Why we really do risk management

It’s encouraging to see the Cabinet Office publish a National Risk Register, which sets out the Government assessment of the likelihood and potential impact of a range of different risks that may directly affect the UK. It’s primarily designed to increase awareness.

The problem with risk registers is that when you combine risks at such a high level, they become so generalised and vague that they fail to serve much of a useful purpose. Take the section on electronic attacks, for example. It states that:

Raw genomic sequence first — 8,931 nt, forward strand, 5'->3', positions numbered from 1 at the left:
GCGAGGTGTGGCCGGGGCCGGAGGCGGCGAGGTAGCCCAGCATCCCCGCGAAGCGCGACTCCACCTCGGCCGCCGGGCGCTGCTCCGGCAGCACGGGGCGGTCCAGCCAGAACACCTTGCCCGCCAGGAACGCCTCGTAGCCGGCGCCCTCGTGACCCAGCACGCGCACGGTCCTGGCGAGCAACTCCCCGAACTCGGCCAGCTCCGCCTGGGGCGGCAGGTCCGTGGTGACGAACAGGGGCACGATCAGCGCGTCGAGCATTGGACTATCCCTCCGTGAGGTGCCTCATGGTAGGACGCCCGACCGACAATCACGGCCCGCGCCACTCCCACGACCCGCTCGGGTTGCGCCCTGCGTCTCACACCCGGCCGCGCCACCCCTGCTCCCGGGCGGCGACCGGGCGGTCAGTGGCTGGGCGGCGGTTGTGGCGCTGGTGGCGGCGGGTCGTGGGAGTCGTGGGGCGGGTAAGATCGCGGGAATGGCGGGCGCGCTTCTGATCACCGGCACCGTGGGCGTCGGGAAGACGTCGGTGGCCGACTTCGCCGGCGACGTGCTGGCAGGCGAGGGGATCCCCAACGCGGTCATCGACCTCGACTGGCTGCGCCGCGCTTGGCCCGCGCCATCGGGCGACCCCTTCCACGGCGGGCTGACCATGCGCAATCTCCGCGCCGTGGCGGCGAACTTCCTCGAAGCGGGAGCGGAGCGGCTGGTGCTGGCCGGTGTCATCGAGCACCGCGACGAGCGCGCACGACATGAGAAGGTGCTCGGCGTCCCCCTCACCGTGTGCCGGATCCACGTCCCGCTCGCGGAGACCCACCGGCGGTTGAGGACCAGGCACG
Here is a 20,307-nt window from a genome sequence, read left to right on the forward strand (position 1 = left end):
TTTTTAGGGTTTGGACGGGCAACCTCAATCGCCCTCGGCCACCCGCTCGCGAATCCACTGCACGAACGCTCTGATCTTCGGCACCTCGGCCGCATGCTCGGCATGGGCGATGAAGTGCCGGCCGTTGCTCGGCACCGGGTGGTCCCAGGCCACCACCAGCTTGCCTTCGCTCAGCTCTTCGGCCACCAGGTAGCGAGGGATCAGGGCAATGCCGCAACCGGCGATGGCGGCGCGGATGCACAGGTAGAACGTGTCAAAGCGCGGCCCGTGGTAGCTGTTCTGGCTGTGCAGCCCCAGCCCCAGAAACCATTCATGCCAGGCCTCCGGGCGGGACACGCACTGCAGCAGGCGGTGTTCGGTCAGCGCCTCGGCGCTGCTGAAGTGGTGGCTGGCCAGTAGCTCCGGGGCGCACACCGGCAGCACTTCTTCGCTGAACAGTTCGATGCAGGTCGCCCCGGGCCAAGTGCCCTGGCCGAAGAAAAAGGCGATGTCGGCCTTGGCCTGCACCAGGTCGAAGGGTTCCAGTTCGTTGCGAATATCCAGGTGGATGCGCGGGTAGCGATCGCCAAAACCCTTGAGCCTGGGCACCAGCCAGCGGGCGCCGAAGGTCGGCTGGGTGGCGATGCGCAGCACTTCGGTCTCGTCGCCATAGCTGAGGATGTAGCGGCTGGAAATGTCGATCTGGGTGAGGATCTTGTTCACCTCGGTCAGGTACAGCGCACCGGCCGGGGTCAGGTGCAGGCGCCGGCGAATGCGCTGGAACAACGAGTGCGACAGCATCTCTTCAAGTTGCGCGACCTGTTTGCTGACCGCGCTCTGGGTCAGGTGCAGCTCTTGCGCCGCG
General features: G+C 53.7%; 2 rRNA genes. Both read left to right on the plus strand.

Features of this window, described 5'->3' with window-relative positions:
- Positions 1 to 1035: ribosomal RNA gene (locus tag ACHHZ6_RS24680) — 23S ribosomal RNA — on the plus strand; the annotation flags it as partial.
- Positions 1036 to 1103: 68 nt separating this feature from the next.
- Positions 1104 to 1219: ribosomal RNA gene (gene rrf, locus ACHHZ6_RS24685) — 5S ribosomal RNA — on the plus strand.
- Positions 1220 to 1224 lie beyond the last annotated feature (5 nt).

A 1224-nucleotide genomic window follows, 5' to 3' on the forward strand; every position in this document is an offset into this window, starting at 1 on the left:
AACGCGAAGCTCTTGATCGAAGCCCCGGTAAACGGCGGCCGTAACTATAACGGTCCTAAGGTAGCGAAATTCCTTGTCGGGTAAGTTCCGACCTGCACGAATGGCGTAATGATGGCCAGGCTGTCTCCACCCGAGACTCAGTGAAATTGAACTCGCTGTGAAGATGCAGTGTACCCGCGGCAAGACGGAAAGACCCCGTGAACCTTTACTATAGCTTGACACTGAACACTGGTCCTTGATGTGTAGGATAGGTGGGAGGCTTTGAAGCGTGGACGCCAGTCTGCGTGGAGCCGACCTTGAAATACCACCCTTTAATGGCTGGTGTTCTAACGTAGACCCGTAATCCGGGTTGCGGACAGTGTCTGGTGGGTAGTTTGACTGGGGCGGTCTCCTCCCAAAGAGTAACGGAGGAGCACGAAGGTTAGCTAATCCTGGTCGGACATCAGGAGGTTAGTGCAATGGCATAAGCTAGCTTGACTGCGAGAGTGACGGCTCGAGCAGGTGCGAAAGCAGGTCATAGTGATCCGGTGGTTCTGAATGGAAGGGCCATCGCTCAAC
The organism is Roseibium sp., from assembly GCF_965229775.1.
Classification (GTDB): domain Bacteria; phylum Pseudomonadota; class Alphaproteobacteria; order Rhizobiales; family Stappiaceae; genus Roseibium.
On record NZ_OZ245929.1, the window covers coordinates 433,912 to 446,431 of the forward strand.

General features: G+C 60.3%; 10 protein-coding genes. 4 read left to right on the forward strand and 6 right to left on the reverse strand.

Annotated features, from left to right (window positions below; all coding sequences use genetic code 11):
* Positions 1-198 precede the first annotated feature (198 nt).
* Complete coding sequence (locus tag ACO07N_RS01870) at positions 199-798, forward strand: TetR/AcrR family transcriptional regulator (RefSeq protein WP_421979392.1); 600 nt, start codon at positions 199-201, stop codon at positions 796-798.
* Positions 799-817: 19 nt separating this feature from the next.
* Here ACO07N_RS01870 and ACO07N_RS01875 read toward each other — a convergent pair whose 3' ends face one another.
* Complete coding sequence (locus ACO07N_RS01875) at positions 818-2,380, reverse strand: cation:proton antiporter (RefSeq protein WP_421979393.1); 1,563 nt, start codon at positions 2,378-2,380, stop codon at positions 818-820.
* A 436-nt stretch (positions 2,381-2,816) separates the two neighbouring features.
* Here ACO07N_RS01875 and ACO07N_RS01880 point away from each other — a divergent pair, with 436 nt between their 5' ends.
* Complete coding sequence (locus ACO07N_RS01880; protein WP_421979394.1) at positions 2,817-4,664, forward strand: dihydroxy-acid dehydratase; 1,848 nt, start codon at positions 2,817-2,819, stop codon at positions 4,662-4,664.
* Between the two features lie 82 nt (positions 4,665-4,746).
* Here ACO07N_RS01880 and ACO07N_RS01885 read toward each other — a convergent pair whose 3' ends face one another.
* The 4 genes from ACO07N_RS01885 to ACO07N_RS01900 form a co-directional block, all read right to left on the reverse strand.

“The risk and impact of electronic attacks on IT and communication systems varies greatly according to the particular sectors affected and the source of the threat… There is a known risk to commercially valuable and confidential information in some government and private sector systems from a range of well resourced and sophisticated attacks.”

That’s not much use to anyone. But the fault is not with the Cabinet Office. It’s the flawed process of risk management, which takes elaborate views of threats and exposures and shoe-horns them into an oversimplified set of categories, losing all the richness of the original assessment. It’s clearly a process that’s designed to tick a compliance box, not deliver a business benefit.